DOCTORS in the North of Ireland have warned of the growing likelihood of a deadly surge of Covid-19 before spring.
And they are preparing for a “cold and flu season like no other” as positive cases of Coronavirus continue to rise.
On Monday, the Department of Health reported two more deaths from COVID-19 and a further 108 new positive cases.
The death toll across Derry City and Strabane District Council stands remains at 29 from Coronavirus.
There have been 32 positive cases in the past seven days bringing the total within the council boundary to 330.
Doctors responding to a British Medical Association (BMA) survey have also made a grim warning over the ability of the health service to cope in the event of another spike.
The poll of BMA members in the North of Ireland has highlighted significant concern among doctors here, with more than 80 per cent of respondents saying a second wave “is likely or very likely to happen within the next six months”.
Derry GP Dr Tom Black, chair of the BMA (NI) Council, said it is essential that every effort is made to suppress the virus ahead of the winter, explaining that many hospital doctors and GPs are already burnt out as a result of working through the first spike.
And a children’s charity has urged families to brace themselves for further hardship as furlough ends and unemployment is set to rocket.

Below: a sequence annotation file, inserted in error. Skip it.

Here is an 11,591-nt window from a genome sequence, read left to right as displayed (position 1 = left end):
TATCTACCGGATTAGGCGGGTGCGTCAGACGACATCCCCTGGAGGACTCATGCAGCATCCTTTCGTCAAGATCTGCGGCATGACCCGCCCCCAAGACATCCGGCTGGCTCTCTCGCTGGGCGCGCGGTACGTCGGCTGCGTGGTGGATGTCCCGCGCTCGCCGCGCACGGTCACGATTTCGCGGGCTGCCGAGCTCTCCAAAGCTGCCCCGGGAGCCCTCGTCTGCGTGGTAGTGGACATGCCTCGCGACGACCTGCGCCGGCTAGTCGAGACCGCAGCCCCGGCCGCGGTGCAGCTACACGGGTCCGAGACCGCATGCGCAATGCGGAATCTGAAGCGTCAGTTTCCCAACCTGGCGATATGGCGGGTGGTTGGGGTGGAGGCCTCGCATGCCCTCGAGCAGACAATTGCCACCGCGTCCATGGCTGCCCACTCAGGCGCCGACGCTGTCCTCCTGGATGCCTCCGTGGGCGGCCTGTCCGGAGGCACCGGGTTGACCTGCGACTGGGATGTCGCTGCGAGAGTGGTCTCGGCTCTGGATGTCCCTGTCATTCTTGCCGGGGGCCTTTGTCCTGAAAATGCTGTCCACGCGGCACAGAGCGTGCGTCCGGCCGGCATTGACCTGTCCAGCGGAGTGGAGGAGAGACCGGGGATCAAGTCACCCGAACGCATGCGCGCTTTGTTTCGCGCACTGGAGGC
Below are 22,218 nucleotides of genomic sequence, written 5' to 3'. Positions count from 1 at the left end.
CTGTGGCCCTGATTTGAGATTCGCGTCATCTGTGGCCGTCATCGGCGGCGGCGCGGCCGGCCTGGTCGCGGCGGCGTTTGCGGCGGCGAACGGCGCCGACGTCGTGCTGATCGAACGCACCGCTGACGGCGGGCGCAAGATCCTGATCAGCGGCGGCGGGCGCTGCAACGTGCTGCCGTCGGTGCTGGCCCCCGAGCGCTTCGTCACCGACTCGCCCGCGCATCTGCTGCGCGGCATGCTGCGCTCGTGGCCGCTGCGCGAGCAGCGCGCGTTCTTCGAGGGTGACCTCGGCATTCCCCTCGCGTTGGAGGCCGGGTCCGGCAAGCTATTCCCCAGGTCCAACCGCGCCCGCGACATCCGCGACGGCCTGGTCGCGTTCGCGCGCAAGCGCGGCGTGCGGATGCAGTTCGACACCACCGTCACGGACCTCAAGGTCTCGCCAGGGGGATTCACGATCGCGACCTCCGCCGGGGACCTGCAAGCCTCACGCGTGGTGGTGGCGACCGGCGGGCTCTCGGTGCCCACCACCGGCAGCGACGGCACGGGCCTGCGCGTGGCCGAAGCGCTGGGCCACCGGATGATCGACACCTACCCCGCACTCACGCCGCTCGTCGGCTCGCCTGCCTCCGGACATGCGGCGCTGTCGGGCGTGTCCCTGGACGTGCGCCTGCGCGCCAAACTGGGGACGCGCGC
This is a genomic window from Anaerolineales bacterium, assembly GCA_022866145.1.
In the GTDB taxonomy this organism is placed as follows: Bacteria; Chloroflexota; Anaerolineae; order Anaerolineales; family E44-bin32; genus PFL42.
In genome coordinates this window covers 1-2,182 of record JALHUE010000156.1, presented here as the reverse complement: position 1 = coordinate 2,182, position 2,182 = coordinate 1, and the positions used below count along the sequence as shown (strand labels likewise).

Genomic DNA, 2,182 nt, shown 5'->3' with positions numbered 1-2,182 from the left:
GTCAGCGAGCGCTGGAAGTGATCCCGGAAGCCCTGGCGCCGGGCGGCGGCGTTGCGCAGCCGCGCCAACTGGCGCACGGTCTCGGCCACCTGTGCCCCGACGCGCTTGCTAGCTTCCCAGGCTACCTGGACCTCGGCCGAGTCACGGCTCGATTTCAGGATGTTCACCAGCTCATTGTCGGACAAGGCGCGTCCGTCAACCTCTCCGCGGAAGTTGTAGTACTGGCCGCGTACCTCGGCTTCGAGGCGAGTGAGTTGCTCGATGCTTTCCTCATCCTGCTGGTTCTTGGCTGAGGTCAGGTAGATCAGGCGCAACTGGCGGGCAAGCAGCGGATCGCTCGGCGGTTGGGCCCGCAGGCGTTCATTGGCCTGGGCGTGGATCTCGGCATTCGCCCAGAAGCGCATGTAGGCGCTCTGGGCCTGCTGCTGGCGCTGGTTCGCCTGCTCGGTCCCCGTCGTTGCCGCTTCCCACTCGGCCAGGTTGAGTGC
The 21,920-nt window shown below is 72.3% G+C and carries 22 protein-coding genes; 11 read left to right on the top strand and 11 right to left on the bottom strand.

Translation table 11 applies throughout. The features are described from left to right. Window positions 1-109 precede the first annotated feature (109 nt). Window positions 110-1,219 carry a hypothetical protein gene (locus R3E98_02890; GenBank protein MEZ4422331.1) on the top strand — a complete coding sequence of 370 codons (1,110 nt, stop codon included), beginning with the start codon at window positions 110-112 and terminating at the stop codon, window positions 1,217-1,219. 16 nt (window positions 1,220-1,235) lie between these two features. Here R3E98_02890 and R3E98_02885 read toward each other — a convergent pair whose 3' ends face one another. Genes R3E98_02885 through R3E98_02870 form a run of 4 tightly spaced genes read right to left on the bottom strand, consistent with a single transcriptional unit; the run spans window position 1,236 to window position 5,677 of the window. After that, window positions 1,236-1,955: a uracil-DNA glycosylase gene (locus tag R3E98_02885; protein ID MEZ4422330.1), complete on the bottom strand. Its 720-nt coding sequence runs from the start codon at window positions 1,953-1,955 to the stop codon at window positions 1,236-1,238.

Action for Children charity director Lorna Ballard said “families across Northern Ireland are hanging by a thread as they face one of the bleakest winters of their lives”.
Dr Black said: “The past few days have clearly demonstrated that we are only through the first phase of this pandemic and there is going to be a long winter ahead.“Our members, who have worked throughout the last six months either on the wards, in practices, in the community or remotely, are rightly worried that we have not been able to get his disease under control.”
Dr Black said a fit-for-purpose track and trace system and a coherent, rapid and consistent approach to bringing local outbreaks under control will all help to prevent a second surge.
“Last week the Executive made the right moves in that direction with localised lockdowns and alongside that we need clear messages for the general public, so they understand what they are being asked to do and why,” he continued.
Fellow GP Dr Rachel Wright fears much worse is yet to come with the deadly virus.
“We’ll keep refining the model and find a new balance as we go through, because it’s not going to disappear overnight,” says Dr Wright.
“But we are facing acold and flu season like no other.”
She says does not know if and when things will return to normal at doctors’ surgeries.
“If Covid vanished tomorrow, by a vaccine, yes, things will revert, but will they revert 100% or will we use some of these things as a positive?
“Phone calls don’t work all the time, but they do work.
“Things like video consultations, sending in photos, better networks with secondary care – there have been positives and I don’t think we’ll throw all that out.”